Friday, October 20. 2017
In October i went to Graz, Austria, to participate in the 20th anniversary of the faces network.
The exhibition poster listing participating artists.
Faces is an international network of women in new media / digital art that began in 1997 when women meeting at European media art events began to connect, and to question the lack of women at these events. The network functions both as an email list with over 400 members, and as a catalyst for face-to-face meetings - from informal dinners to panels and events within established media arts events, conferences, exhibitions and festivals. I forget exactly when I found and joined Faces - some time around 1999 or 2000; since then it has become an important part of my distributed online networked community/family.
Annie Abrahams & i were invited to perform Unaussprechbarlich; as there wasn't enough funding to pay Annie's airfare from France, we developed a version of the performance with Annie appearing online via Zoom. Given that my work is often purely online, collaborating with artists around the world, it's kind of fun to do things the other way around - adapt a performance that was created with both of us in the same space, to cyberformance. In fact we didn't have to change much at all for Annie to be online, and we were able to add some interesting extra visual elements via Annie's webcam. Overall it worked very well and we received lots of positive feedback from the audience.
"Unaussprechbarlich", photo by Myriam Thyes.
There were about 35 women from the Faces network participating in the weekend, as well as members of the public and artists from Schaumbad Freies Atelier Haus where everything was held. And a lot more Faces were represented in the exhibition, which i didn't manage to see all of; there just wasn't enough time! Anja Westerfrölke gave me a speed-tour of her language game artwork, in which migrants to austria spoke about their experiences of learning German, which was very interesting in relation to Unaussprechbarlich and exploring the necessity of reinventing oneself in a new language. Myriam Thyes' beautiful vulva banners graced the entry way and gallery, there were video artworks from many women including Nancy Buchanan and Hito Steyerl, and Reni Hoffmüller exhibited and performed a radio antenna designed from the lines of the palm of her hand. And there was so much more!
During Saturday there were presentations from artists present and online, followed by time for everyone in Graz to present themselves. This meant that we all had a chance to learn at least a little bit about each others' work - although by the time we got to the end of the day it was definitely a struggle to remember everything. Fortunately we could then relax, experience some performances, enjoy a delicious birthday dinner, then get down on the dance floor with DJ Charlotte.
Writing the manifesto.
On Sunday time was set aside for discussing the future of Faces, and the idea of writing a manifesto or statement emerged. Large paper was found and Elaine volunteered to be scribe. Contributions were made from young and old - voices of experience blending with fresh visions and new perspectives. The intergenerationality of the whole weekend was something I particularly appreciated. Several young women had travelled from France, Germany and I don't know where else to meet the network, present their work, and engage with the politics and organisation of Faces. They were welcomed by the older Faces and fitted easily into the group.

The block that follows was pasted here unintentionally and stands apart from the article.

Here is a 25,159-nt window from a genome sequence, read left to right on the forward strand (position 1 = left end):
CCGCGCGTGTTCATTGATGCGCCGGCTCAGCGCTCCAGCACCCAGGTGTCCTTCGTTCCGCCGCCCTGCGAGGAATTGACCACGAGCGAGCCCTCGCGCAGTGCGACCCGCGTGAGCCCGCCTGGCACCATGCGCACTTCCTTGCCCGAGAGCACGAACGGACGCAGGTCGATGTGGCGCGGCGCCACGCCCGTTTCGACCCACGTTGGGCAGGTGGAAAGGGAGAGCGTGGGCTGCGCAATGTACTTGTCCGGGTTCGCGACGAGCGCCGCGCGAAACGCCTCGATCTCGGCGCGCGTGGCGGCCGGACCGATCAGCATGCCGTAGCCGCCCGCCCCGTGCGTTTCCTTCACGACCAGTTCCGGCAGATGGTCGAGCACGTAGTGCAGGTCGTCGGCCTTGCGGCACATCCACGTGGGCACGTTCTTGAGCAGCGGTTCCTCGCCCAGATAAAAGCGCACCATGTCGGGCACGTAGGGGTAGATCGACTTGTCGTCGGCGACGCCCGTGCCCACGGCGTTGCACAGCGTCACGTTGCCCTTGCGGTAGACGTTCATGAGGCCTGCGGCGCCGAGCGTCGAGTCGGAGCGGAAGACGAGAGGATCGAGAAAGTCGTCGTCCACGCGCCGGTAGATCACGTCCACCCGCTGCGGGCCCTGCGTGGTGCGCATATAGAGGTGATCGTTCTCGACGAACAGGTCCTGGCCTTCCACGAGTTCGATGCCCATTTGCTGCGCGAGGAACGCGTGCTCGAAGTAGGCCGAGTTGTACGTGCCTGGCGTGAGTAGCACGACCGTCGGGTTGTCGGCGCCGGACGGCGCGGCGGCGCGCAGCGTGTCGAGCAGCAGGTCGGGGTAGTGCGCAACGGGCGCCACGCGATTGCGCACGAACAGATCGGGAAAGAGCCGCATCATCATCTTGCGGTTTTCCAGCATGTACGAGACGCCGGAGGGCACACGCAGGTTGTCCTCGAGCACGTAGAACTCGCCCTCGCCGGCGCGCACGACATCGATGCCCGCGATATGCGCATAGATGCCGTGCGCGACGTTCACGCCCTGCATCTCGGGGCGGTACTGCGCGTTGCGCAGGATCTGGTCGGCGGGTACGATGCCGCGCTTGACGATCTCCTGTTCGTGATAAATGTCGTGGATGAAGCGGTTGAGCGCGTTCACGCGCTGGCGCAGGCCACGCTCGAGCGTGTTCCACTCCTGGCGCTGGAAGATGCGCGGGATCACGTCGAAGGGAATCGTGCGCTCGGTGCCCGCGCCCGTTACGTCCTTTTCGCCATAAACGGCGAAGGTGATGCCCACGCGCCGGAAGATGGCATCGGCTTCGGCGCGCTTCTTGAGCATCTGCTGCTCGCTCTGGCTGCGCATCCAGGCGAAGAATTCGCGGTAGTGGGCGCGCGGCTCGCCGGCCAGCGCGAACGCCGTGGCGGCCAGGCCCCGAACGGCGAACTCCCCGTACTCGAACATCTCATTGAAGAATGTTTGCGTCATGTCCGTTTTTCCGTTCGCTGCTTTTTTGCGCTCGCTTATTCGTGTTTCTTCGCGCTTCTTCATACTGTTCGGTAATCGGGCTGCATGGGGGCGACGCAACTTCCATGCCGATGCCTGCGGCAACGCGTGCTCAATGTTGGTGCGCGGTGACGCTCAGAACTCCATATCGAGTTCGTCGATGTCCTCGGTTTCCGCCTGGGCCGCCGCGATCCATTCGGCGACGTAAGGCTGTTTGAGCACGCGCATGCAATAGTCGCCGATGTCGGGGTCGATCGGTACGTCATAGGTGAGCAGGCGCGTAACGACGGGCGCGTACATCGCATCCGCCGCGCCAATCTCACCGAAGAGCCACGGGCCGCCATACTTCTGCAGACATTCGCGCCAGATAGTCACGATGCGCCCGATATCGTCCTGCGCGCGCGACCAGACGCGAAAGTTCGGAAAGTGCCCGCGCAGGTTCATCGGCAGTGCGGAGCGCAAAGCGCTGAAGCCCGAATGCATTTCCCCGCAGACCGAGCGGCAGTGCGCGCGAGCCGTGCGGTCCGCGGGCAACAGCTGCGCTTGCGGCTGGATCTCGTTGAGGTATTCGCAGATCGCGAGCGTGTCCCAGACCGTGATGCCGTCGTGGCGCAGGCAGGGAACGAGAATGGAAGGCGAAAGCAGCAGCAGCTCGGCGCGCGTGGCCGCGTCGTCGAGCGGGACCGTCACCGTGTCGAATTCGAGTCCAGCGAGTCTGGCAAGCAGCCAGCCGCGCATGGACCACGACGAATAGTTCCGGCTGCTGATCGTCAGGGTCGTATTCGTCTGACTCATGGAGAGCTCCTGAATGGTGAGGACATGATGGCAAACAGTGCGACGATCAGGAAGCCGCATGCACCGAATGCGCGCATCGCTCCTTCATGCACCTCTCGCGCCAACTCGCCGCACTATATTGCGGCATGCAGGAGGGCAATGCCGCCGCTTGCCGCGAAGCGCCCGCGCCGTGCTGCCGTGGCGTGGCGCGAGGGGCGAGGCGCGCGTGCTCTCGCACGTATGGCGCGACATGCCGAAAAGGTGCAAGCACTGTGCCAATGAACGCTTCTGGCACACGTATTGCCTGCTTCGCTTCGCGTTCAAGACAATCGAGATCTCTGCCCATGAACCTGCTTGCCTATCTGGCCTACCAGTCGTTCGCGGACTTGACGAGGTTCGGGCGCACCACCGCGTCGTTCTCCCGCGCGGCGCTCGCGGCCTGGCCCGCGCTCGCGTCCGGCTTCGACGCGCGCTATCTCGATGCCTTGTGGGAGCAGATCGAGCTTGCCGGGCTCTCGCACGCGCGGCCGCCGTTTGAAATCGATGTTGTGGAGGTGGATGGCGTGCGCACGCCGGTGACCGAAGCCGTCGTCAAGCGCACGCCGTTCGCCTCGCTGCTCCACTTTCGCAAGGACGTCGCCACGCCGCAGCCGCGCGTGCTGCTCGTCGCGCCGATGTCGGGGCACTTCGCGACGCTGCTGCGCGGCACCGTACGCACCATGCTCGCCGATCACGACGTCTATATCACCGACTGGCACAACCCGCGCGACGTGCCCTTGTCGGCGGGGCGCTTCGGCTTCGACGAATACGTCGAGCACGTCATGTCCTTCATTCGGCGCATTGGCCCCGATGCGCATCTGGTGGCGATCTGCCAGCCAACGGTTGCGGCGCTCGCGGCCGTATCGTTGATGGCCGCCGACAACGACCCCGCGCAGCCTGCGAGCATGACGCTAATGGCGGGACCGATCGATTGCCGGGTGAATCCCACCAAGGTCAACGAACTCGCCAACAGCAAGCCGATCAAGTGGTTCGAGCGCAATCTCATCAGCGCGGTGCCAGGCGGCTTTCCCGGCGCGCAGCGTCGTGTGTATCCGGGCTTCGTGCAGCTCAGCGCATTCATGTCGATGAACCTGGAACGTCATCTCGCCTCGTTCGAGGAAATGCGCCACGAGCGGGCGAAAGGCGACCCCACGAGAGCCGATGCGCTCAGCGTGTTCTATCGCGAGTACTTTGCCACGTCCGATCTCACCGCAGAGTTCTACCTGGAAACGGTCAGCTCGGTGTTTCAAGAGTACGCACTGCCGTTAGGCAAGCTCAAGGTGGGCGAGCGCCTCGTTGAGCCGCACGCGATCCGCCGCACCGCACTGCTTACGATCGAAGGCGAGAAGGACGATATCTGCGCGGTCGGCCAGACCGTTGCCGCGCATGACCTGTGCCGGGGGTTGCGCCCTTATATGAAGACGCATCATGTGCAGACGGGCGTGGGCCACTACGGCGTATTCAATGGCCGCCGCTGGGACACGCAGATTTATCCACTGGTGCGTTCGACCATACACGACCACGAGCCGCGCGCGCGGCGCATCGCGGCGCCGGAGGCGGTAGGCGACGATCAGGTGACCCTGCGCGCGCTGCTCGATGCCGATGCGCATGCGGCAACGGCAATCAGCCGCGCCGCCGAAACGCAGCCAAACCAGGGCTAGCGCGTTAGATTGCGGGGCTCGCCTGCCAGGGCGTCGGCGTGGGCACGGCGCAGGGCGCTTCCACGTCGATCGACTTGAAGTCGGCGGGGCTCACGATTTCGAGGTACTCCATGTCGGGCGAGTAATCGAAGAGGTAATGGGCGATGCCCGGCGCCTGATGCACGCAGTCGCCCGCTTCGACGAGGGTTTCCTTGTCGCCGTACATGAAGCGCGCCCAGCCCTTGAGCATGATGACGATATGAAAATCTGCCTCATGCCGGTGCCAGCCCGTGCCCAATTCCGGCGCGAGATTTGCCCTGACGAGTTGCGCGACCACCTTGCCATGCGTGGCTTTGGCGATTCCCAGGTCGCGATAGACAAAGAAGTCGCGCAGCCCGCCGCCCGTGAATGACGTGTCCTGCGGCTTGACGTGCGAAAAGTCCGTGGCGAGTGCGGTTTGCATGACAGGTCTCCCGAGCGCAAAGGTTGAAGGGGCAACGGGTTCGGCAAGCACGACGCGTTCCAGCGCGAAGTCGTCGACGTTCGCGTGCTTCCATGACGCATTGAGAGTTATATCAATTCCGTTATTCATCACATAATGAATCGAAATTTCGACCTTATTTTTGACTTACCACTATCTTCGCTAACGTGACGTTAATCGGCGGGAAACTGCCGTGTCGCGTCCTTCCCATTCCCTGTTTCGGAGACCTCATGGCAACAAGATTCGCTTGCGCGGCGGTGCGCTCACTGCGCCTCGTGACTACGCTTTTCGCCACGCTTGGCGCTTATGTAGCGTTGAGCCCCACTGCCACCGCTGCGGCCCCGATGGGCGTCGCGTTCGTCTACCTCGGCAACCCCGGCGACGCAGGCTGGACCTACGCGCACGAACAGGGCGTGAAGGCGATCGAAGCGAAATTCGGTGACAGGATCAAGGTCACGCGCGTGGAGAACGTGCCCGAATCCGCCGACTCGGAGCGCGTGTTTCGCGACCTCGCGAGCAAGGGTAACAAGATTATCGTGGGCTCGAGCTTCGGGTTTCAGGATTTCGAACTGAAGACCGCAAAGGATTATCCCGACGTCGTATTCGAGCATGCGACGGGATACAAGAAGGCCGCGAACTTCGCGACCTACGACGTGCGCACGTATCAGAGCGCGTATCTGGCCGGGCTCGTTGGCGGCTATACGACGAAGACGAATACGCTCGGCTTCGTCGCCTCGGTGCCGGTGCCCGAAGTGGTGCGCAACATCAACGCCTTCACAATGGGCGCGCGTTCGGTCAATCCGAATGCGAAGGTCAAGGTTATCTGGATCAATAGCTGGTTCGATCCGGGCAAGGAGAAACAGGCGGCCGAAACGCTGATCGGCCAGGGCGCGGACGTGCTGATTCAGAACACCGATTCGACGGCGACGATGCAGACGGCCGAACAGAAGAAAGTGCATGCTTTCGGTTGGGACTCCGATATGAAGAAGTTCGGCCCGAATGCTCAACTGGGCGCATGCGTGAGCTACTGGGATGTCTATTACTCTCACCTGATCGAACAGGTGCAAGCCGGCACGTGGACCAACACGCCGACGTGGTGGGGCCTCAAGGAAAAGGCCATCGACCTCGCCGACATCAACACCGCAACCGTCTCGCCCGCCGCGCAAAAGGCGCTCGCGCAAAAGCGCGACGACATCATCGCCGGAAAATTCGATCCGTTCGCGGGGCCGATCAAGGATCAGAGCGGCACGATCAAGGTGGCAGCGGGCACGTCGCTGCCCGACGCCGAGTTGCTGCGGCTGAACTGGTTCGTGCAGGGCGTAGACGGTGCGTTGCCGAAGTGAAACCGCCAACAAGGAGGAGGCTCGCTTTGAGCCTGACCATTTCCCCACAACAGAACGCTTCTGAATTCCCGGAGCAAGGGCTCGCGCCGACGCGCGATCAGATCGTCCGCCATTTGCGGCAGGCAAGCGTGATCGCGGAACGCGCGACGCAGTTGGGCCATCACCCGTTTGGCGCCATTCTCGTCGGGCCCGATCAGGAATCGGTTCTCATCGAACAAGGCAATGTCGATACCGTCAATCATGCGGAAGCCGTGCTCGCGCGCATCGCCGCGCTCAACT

A special moment for me was coming back to Schaumbad after our visit to the wonderful Kunstgarten and finding Nina Sobell at her computer, surrounded by the younger Faces who were helping her to finish editing a video that needed to be submitted that evening. There was work to be done and a deadline to be met, but they were all smiling, talking and laughing together as they got it done. A couple of hours later I was sitting in the Irish Pub (very little else is open in Graz on a Sunday evening!) with some of the others, when Nina and her gang burst in, jubilant at having completed their mission. Nina boldly attempted to order a bottle of champagne to celebrate, but sadly Irish bars don't run to such extravagances and they had to make do with wine and beer (or perhaps guiness).
Nina Sobell with Chloé Devanne Langlais, Lena Chen, Charlotte Eifler and Elaine Ho.
How did we manage to pack so much into one weekend? I haven't even mentioned the Sunday afternoon screening of Lynn Hershman Leeson's film Women Art Revolution, which documents the history of recent and contemporary feminist art in the USA. It was great to watch this in the same room as some of the women who made appearances in the film.
Big thanks to Eva Ursprung, Kathy Rae Huffman, Vali Djordjevic, Diana McCarty and Ushi Reiter for organising an inspiring and enjoyable event; Alexandra Gschiel did a wonderful job with the exhibition, as did those providing delicious food and efficient technical support. It was very clear - from the energy of everyone present, the interest of new members, and the impressive body of work presented - that 20 years on from the founding of the network it is still very much valued and has a lot to offer. There are plenty of ongoing problems for women in the arts - currently highlighted in the media by the "#metoo" campaign and open letter against harrassment - but networks such as Faces provide solidarity, herstory, visibility and much more that we can celebrate. I'm looking forward to the development of the manifesto and the next 20 years of Faces!
Read Marina Gržinić's post about the weekend here.